Factbox: India budget highlights: old vs new personal tax regimes-what's changed?

People walk past a telecast of India's Finance Minister Sitharaman presenting the budget, inside BSE in Mumbai
People walk past a telecast of India's Finance Minister Nirmala Sitharaman presenting the budget, inside the Bombay Stock Exchange (BSE) building in Mumbai, India, February 1, 2023. REUTERS/Niharika Kulkarni

MUMBAI, Feb 2 (Reuters) - India's federal government has changed some of its personal income tax rules in an attempt to move taxpayers to a new regime introduced in 2020, which has so far not found favour with a large number of people.

The new regime was intended to simplify personal taxation by offering a lower rate of tax than the older regime, while taking away most of the exemptions offered under the older scheme.

To make the new scheme more attractive, the government, in its budget for 2023/24, modified the rules in the new tax regime and said it would become the default scheme.

"When the scheme was introduced, taxpayers were given the option to choose between the two schemes but, as a default, the old regime was applied. Now, the new scheme is the default but if someone wants to opt for the old regime, they can," said Aarti Raote, partner at Deloitte India.

Ques: What are the tax slabs in the new regime?

There are five tax slabs in the new scheme.

Income between 300,000 rupees to 600,000 rupees ($3,650-$7,300) will attract a 5% tax; income of 600,000-900,000 rupees will attract a 10% tax; a 15% tax rate will be applicable on income between 900,000 rupees and 1.2 million rupees. The tax rate will be 20% for income of 1.2-1.5 million rupees and a peak rate of 30% will be levied on income above 1.5 million rupees.

Ques: What is the standard deduction under this new regime?

The standard deduction for salaried professionals under the new tax regime is 50,000 rupees and will be applicable from 2023/24.

Ques: What is the rebate applicable under the new regime?

Under Indian personal tax rules, lower-income taxpayers can claim a rebate even if they fall within the income brackets where tax is imposed.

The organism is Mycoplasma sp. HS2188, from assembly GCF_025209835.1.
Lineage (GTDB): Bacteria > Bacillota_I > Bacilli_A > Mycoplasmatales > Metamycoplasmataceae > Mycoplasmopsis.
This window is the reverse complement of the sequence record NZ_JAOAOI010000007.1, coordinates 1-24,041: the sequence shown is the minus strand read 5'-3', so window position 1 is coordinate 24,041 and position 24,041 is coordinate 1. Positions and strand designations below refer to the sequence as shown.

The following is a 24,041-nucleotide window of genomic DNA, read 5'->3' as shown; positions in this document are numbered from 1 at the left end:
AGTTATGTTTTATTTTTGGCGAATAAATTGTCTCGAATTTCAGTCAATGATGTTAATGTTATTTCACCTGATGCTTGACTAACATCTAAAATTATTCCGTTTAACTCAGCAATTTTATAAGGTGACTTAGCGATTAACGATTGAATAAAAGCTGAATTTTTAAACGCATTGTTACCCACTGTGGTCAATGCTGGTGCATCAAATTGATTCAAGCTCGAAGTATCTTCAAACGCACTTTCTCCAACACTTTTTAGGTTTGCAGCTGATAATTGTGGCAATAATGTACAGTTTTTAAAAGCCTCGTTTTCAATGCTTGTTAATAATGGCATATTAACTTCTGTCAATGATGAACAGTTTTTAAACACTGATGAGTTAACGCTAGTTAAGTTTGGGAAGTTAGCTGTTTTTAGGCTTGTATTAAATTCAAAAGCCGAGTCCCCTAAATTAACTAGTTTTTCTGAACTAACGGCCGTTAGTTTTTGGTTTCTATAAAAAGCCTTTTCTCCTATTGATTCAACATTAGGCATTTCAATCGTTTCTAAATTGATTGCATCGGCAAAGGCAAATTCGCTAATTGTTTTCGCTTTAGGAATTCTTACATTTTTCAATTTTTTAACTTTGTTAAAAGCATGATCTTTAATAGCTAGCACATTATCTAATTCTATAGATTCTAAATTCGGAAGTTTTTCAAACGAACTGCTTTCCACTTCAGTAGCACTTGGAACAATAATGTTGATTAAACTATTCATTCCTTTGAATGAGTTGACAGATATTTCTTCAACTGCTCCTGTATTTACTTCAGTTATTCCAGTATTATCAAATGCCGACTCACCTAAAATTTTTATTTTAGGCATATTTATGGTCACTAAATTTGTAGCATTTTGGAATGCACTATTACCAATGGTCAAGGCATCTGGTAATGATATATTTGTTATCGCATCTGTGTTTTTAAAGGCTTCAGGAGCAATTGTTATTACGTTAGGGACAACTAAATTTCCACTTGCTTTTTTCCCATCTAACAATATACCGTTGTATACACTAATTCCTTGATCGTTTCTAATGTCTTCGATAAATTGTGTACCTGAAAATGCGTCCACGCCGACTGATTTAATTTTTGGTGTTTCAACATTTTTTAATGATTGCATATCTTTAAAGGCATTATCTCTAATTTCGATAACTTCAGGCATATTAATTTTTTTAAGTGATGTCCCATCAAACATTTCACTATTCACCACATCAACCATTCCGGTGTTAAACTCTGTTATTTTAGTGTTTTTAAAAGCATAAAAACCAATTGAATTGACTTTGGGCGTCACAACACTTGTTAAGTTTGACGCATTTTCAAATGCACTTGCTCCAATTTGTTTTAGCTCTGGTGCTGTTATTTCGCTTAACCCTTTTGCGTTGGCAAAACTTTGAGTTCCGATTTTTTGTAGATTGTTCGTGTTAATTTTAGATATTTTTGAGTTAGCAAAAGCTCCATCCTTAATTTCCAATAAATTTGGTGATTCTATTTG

Until now, a rebate of 12,500 rupees was applicable under the old tax system up to an annual income of 500,000 rupees. Under the new tax regime, a rebate of 25,000 rupees has been offered up to an income of 700,000 rupees.

Ques: Are exemptions under section 80c of the Income Tax Act available under the new regime?

Deductions under this section allow contributions to provident funds, repayment of housing loan principal, insurance premiums and a few other categories to be exempt from tax. This is not permitted under the new tax regime, even after the recent changes.

Tax exemptions on house rent allowance also cannot be claimed under the new regime.

Ques: What is the change in the maximum surcharge applicable to high-net-worth individuals?

The key change made by the government in the budget to the new tax scheme is a reduction in the surcharge added to the tax rate in the case of high-net-worth individuals.

For context, over the past few years, the government has levied surcharges over and above the income tax rate for individuals, particularly those earning 10 million rupees and more annually.

For Indians earning 50 million rupees, the surcharge was the highest at 37%. This has now been reduced to 25%. This means that the maximum marginal rate of taxation under the new scheme gets reduced to 39% from 42.74%, said consultancy firm EY in a report on Wednesday. ($1 = 82.1810 Indian rupees)

Writing by Ira Dugal; Editing by Savio D'Souza

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